IDFA Review: Gunda

As human beings we’re programmed to long for companionship. Now, that naturally comes from within our own species, but I’m sure no one really needs a biology lesson. However, unless you live in certain states of America, that is very different to the love and affection pets can give us. Whether that the sloppy and demanding unconditional live of a dog or the more tactical and tactile acceptance offered to us by a feline.

When it comes to the relationship between humans and animals, we tend to place mammals into two separate boxes. One for pet. Those faithful friends and cuddly strokable beasts which become part of the family. The other is for food. Livestock bred solely with the purpose of ending up on our plates. Director Viktor Kosakovskiy wants to change all that. In his new film Gunda the vegetarian trains his camera on one pig, two cows and a one-legged chicken.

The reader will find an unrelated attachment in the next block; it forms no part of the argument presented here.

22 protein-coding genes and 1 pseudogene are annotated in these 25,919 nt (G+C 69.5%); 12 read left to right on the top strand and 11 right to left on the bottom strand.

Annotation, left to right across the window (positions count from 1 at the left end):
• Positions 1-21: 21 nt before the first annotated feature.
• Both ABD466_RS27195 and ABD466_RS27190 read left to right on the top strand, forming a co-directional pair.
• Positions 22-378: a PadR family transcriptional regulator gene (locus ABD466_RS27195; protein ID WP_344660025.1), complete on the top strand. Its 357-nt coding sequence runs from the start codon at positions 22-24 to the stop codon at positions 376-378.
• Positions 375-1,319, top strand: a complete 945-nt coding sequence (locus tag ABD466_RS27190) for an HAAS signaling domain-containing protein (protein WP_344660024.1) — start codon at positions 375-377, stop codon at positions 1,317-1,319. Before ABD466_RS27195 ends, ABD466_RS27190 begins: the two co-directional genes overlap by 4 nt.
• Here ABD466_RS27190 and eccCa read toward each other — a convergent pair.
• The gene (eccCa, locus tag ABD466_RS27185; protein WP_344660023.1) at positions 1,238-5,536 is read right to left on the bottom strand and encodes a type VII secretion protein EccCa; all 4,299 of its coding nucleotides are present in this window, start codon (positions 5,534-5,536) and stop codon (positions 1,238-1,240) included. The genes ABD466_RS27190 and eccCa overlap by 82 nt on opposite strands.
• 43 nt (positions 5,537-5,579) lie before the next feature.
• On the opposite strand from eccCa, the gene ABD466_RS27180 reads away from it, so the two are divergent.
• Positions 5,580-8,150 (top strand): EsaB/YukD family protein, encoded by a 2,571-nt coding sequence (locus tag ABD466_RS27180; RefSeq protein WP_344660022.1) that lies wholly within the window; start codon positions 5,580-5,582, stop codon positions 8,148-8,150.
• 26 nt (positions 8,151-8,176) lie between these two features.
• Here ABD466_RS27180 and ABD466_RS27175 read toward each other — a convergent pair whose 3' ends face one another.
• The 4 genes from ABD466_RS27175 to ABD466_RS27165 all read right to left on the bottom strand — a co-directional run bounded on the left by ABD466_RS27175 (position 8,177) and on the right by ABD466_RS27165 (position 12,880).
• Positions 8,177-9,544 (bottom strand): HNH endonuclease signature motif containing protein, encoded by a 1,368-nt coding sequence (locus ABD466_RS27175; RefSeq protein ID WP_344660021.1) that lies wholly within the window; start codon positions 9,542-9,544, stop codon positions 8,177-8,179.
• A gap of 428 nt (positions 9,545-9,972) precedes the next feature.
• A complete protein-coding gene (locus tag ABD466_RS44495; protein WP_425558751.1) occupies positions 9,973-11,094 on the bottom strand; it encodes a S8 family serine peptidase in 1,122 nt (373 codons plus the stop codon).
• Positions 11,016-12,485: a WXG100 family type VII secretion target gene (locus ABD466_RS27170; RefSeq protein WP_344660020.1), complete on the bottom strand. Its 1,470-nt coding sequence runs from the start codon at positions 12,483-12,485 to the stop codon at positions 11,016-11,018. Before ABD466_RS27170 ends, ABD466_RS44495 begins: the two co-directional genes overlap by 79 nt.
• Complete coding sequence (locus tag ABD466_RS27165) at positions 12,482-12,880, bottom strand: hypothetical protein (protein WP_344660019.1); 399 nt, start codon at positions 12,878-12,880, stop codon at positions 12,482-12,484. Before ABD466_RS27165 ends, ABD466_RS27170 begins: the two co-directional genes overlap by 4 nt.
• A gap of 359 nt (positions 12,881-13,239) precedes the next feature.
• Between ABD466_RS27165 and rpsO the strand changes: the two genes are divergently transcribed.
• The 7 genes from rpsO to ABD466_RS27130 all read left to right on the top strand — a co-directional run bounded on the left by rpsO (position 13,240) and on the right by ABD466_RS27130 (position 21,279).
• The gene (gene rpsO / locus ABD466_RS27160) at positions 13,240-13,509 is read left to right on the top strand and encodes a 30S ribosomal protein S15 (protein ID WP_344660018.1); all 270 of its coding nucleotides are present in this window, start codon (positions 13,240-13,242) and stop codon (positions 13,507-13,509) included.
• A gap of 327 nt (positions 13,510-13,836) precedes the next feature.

Gunda (who is the eponymous sow) is a beautifully realised portrait of a fascinating group of animals. Filmed in sumptuous black and white, we’re afforded a glimpse into their daily lives.  The cinematography is what draws you in but it soon becomes apparent that each animal has their own distinct personality. Gunda soon bewitches you. Makes you forget that these creatures are no different to any other. Before reminding us of the harsh realities of their lives. A wonderful piece of thoughtful and meditative filmmaking.

Gunda screened at IDFA    

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